This sinker-balling righty came to the bigs with an unimpressive career minor league ERA of 3.91 over more than 500 innings. He also came into this season with a 6.13 mark in 69 innings of major league work (mostly in relief). He gives up an awful lot of home runs for a sinkerballer (25 in 177 innings this year) and doesn’t tally very many strikeouts, yet he’s somehow pitched his way to a respectable ERA of 3.92 this year. Already 27 years old, he seems unlikely to duplicate that success next year.
Joel Pineiro, RHP – St. Louis Cardinals
The 31-year-old Pineiro came into this season having pitched five consecutive seasons with an ERA over four (with an ERA over five in three of those seasons). This year, he’s managed to pull things together and pitch to an impressive 15-11 record with an even more impressive 3.23 ERA. One can only wonder how long that success can last, especially when he’s only averaging 4.4 strikeouts per nine innings this year.
Wandy Rodriguez, RHP – Houston Astros
Rodriguez came into this season with a career ERA of 4.79, in almost four full seasons of work. His ERA this year is almost two runs lower than that mark, at 2.97. His strikeout rates have steadily improved over the past few seasons, but it seems unlikely he’s really as good as he’s been this year. He’s already 30 years old, so he seems much more likely to regress to his previously-established norms than to continue this level of success.
Ricky Romero, LHP – Toronto Blue Jays
Romero came into the 2009 season having just pitched three consecutive seasons at Double-A with an ERA over 4.80. However, in his debut with the Jays this year he impressed early, going 7-3 with a 3.00 ERA in the first half. Although his overall numbers for the year look pretty good (12-9, 4.28 ERA), his 5.82 post-All-Star ERA suggests that major league hitters have already figured him out. Either that, or he’s run out of gas, but considering his minor league numbers, he’s probably not worth the risk.
Javier Vazquez, RHP — Atlanta Braves
During the five seasons prior to 2009, Vazquez was average at best, posting ERAs ranging from 3.74 to 4.91. Pitching in a couple of hitters parks in Chicago and Arizona during that time probably didn’t help matters, but also can’t be solely to blame for his woes. He’s always posted great strikeout numbers, topping the 200 mark five times, but his 2.90 ERA this year is an anomaly. With 11 years of major league service already behind him coming into this season, it seems unlikely he’s suddenly turned the corner. Expect the typical Vazquez next year – a ton of strikeouts, but an ERA around 4.00.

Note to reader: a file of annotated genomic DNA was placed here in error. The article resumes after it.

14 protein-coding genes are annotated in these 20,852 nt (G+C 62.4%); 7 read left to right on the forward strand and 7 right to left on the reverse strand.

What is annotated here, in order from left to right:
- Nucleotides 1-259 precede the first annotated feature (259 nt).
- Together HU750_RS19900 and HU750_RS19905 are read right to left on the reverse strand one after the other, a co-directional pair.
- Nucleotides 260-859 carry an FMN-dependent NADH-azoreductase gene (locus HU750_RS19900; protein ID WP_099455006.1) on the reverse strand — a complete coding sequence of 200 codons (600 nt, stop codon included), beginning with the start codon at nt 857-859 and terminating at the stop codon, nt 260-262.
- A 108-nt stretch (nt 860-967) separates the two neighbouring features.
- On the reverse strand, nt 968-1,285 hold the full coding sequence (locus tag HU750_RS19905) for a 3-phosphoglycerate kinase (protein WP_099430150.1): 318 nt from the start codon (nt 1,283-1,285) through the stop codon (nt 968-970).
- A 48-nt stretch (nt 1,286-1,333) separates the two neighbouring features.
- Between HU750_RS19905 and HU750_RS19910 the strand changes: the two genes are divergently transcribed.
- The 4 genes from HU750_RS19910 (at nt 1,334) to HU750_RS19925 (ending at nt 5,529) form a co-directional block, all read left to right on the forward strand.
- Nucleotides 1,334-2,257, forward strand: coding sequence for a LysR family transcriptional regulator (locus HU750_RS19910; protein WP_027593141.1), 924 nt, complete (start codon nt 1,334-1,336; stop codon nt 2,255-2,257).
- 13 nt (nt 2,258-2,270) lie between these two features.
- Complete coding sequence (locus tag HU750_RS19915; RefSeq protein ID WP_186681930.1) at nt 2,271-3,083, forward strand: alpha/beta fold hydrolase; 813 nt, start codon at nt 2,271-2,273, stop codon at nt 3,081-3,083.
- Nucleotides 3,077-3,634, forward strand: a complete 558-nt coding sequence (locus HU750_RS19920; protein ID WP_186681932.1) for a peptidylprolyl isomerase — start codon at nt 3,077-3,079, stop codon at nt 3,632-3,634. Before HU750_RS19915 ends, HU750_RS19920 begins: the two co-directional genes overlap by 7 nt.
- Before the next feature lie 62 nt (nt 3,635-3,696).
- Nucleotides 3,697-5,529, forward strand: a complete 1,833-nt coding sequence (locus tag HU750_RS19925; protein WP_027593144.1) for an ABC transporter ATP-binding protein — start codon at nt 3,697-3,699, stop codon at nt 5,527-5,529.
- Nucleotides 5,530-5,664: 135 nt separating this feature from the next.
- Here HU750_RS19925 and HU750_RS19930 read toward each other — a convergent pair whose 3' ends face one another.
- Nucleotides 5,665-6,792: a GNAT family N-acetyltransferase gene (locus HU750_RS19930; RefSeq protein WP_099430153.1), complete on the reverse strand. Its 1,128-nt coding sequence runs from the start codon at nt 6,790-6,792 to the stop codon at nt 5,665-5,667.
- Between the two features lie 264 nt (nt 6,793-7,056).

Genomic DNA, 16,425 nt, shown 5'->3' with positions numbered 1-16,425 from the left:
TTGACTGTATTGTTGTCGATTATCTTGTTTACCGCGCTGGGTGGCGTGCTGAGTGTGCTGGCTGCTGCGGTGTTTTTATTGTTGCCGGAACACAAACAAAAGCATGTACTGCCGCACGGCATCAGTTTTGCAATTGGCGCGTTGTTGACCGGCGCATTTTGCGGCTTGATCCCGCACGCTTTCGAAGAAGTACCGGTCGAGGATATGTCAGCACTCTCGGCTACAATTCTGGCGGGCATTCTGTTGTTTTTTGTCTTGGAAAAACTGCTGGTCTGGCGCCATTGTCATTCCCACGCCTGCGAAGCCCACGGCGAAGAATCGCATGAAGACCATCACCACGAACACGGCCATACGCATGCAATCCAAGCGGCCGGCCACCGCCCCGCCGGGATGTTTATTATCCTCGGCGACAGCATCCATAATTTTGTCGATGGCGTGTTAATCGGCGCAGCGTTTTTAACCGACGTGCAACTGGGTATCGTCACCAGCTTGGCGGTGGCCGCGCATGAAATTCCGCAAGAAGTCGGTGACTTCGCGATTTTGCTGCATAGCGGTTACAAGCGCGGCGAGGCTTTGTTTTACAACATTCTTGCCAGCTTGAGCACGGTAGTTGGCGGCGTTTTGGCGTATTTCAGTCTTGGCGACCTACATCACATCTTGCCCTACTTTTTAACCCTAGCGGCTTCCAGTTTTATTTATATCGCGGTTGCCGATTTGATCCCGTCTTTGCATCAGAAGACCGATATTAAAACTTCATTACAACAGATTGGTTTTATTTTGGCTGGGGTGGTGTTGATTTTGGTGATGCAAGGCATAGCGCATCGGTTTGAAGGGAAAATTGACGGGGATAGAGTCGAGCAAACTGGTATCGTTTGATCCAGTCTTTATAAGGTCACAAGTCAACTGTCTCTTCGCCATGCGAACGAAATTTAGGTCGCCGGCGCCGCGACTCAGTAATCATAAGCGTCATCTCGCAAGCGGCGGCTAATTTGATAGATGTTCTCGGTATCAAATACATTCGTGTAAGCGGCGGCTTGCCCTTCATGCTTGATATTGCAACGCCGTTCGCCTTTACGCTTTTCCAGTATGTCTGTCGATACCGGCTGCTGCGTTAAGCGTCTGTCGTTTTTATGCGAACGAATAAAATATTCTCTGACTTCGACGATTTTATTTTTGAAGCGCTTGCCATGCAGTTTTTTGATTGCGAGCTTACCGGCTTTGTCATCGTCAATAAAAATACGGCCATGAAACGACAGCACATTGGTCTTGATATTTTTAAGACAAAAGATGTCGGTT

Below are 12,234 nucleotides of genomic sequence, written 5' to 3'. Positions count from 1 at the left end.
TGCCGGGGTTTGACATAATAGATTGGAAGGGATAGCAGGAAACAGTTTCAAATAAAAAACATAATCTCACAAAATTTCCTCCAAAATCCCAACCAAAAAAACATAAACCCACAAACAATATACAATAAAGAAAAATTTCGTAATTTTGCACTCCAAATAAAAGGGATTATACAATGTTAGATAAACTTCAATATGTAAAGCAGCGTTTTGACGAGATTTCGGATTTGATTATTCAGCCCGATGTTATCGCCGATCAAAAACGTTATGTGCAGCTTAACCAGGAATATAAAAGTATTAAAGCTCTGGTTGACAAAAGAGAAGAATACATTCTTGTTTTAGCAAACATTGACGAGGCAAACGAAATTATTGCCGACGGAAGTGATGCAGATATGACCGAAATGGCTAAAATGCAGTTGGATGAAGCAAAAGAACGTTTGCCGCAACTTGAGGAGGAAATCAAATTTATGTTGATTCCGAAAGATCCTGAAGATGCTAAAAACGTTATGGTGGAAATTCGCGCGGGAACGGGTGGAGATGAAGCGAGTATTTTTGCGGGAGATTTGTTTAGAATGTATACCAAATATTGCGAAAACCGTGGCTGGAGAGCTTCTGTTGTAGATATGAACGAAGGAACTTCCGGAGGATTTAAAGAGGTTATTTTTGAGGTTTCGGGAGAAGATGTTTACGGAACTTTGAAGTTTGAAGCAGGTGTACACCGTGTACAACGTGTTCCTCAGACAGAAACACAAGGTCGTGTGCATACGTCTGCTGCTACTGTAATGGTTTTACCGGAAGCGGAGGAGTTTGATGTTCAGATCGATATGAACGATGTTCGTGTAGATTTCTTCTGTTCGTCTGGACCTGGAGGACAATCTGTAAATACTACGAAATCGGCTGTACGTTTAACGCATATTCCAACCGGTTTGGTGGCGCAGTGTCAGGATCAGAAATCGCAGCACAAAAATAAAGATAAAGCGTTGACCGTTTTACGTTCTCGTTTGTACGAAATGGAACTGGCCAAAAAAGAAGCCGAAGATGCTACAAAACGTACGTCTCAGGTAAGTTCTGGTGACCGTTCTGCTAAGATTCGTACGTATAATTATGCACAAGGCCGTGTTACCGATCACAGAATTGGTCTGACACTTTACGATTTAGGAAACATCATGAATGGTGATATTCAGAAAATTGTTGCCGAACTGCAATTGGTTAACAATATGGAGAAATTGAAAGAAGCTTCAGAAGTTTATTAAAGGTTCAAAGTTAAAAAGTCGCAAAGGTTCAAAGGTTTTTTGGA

Jarrod Washburn, LHP – Detroit Tigers
This year, the 35-year-old Washburn got off to a great start, going 8-6 with a 2.63 ERA for the Mariners. After posting an ERA below four only once in the previous six years, his success was unexpected to say the least. However, since coming to the Tigers on July 31, he’s managed to go 1-3 with a terrible 7.32 ERA in eight starts. Now sidelined since September 15 with a left knee injury, it seems highly unlikely he’ll be of much value to any fantasy team next season.
Randy Wells, RHP – Chicago Cubs
Not much was expected of Wells this year. After all, he’d been returned to the Cubs after being rejected as a Rule 5 claim by the Blue Jays after making only one appearance with them in 2008. He’d also posted an ERA over 4.00 three years in a row at Triple-A Iowa and wasn’t getting any younger. Nonetheless, he’s done an admirable job in the Cubs rotation, going 11-9 with an ERA of 2.99. However, it seems very unlikely — given his history — that he’ll maintain this level of performance for very long.
Randy Wolf, LHP – Los Angeles Dodgers
Wolf’s been Mr. Consistency throughout his career, as in consistently mediocre. The last season in which he finished the year with an ERA below 4.00 was way back in 2002. Injuries cost him parts of four seasons since that time, which could be partially to blame for his lackluster performance. This year, pitching in one of the better pitchers parks, he’s gone 11-6 with a 3.23 mark. He’s already 33 years old, and he’s always an injury risk, so it would be very surprising for him to continue his success next year.